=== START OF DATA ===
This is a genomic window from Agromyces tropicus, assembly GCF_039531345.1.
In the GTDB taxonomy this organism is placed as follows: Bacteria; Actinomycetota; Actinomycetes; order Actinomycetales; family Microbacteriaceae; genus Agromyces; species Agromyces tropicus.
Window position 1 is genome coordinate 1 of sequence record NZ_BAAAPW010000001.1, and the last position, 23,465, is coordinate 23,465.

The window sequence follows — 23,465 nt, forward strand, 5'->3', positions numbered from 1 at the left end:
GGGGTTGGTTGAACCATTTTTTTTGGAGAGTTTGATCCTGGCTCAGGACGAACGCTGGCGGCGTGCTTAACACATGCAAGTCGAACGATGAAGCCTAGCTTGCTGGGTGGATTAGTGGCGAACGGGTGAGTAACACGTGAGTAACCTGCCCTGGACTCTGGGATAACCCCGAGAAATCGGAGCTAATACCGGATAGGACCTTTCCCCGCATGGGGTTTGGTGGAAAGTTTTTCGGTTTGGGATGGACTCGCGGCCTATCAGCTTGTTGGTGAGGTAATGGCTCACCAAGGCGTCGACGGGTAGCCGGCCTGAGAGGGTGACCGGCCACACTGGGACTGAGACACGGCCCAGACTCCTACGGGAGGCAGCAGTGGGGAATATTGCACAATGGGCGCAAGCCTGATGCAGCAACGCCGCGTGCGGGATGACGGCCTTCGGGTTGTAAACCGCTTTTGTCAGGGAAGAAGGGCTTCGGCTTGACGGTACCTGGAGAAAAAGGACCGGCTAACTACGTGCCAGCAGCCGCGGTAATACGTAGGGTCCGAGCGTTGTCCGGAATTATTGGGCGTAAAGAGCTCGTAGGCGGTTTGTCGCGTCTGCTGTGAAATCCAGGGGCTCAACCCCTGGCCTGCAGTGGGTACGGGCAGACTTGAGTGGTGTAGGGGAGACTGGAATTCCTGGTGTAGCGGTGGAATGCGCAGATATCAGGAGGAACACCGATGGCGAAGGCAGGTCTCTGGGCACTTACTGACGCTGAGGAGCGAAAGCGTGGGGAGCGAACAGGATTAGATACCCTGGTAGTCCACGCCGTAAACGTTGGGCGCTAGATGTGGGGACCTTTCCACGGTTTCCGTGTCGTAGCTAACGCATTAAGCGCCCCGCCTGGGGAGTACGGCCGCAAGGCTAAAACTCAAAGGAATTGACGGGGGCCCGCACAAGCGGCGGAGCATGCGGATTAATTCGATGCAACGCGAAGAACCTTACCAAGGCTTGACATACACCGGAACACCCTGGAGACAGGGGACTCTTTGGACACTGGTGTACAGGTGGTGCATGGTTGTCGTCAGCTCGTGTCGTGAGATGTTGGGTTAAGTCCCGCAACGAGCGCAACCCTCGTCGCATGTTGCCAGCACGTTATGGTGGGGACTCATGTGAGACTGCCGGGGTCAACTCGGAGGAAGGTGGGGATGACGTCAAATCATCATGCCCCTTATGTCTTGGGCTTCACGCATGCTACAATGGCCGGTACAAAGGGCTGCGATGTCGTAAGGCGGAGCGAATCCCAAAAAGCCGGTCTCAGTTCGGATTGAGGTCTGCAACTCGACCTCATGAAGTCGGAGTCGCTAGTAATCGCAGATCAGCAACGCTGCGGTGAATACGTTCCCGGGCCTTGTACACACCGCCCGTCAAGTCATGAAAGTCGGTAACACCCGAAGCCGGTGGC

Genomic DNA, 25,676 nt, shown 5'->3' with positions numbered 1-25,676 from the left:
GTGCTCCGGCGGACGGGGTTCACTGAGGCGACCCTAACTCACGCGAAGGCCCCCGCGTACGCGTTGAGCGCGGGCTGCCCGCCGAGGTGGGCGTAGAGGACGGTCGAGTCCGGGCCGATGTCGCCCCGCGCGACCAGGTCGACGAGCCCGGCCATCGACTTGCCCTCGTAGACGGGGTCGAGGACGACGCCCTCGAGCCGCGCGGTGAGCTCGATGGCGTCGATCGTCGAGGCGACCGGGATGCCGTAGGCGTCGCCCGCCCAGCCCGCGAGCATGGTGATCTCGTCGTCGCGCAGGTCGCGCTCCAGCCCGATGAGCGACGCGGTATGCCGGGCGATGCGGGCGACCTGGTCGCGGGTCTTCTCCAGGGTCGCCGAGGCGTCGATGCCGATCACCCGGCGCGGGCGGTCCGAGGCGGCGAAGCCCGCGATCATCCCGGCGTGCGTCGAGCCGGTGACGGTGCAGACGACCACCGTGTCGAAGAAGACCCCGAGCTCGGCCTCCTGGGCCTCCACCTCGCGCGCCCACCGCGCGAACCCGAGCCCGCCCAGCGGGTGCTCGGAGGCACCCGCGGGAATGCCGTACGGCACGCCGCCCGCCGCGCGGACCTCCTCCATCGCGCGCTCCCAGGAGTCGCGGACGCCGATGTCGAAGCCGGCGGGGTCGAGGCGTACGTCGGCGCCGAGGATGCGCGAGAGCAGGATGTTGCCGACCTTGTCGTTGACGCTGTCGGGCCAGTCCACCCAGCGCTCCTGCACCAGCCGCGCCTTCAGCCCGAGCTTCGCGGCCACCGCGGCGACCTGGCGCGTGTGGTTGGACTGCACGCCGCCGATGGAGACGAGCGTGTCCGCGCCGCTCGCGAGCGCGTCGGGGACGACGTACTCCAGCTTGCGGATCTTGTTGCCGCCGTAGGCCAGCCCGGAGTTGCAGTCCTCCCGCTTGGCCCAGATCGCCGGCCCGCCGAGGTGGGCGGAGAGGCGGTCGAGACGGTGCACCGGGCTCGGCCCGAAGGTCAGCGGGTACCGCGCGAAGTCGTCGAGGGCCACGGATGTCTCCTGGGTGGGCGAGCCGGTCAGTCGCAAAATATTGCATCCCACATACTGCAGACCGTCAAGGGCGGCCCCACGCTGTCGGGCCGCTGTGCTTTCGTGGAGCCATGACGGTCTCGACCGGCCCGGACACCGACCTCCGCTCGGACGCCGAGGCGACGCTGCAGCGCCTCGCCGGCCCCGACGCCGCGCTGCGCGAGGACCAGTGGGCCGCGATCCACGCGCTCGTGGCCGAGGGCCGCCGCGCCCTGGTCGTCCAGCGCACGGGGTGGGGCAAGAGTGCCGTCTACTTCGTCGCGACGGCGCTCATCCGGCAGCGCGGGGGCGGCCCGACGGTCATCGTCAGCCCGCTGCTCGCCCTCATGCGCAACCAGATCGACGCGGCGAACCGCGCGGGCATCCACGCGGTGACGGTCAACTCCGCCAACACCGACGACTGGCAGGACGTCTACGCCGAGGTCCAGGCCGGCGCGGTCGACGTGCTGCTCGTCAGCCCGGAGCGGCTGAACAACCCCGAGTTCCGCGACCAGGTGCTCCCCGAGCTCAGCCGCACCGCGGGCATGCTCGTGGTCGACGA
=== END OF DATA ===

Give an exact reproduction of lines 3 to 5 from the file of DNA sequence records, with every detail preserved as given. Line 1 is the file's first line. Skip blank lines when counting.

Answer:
Window position 1 is genome coordinate 1 of sequence record NZ_BAAAPW010000001.1, and the last position, 23,465, is coordinate 23,465.

The window sequence follows — 23,465 nt, forward strand, 5'->3', positions numbered from 1 at the left end:
GGGGTTGGTTGAACCATTTTTTTTGGAGAGTTTGATCCTGGCTCAGGACGAACGCTGGCGGCGTGCTTAACACATGCAAGTCGAACGATGAAGCCTAGCTTGCTGGGTGGATTAGTGGCGAACGGGTGAGTAACACGTGAGTAACCTGCCCTGGACTCTGGGATAACCCCGAGAAATCGGAGCTAATACCGGATAGGACCTTTCCCCGCATGGGGTTTGGTGGAAAGTTTTTCGGTTTGGGATGGACTCGCGGCCTATCAGCTTGTTGGTGAGGTAATGGCTCACCAAGGCGTCGACGGGTAGCCGGCCTGAGAGGGTGACCGGCCACACTGGGACTGAGACACGGCCCAGACTCCTACGGGAGGCAGCAGTGGGGAATATTGCACAATGGGCGCAAGCCTGATGCAGCAACGCCGCGTGCGGGATGACGGCCTTCGGGTTGTAAACCGCTTTTGTCAGGGAAGAAGGGCTTCGGCTTGACGGTACCTGGAGAAAAAGGACCGGCTAACTACGTGCCAGCAGCCGCGGTAATACGTAGGGTCCGAGCGTTGTCCGGAATTATTGGGCGTAAAGAGCTCGTAGGCGGTTTGTCGCGTCTGCTGTGAAATCCAGGGGCTCAACCCCTGGCCTGCAGTGGGTACGGGCAGACTTGAGTGGTGTAGGGGAGACTGGAATTCCTGGTGTAGCGGTGGAATGCGCAGATATCAGGAGGAACACCGATGGCGAAGGCAGGTCTCTGGGCACTTACTGACGCTGAGGAGCGAAAGCGTGGGGAGCGAACAGGATTAGATACCCTGGTAGTCCACGCCGTAAACGTTGGGCGCTAGATGTGGGGACCTTTCCACGGTTTCCGTGTCGTAGCTAACGCATTAAGCGCCCCGCCTGGGGAGTACGGCCGCAAGGCTAAAACTCAAAGGAATTGACGGGGGCCCGCACAAGCGGCGGAGCATGCGGATTAATTCGATGCAACGCGAAGAACCTTACCAAGGCTTGACATACACCGGAACACCCTGGAGACAGGGGACTCTTTGGACACTGGTGTACAGGTGGTGCATGGTTGTCGTCAGCTCGTGTCGTGAGATGTTGGGTTAAGTCCCGCAACGAGCGCAACCCTCGTCGCATGTTGCCAGCACGTTATGGTGGGGACTCATGTGAGACTGCCGGGGTCAACTCGGAGGAAGGTGGGGATGACGTCAAATCATCATGCCCCTTATGTCTTGGGCTTCACGCATGCTACAATGGCCGGTACAAAGGGCTGCGATGTCGTAAGGCGGAGCGAATCCCAAAAAGCCGGTCTCAGTTCGGATTGAGGTCTGCAACTCGACCTCATGAAGTCGGAGTCGCTAGTAATCGCAGATCAGCAACGCTGCGGTGAATACGTTCCCGGGCCTTGTACACACCGCCCGTCAAGTCATGAAAGTCGGTAACACCCGAAGCCGGTGGC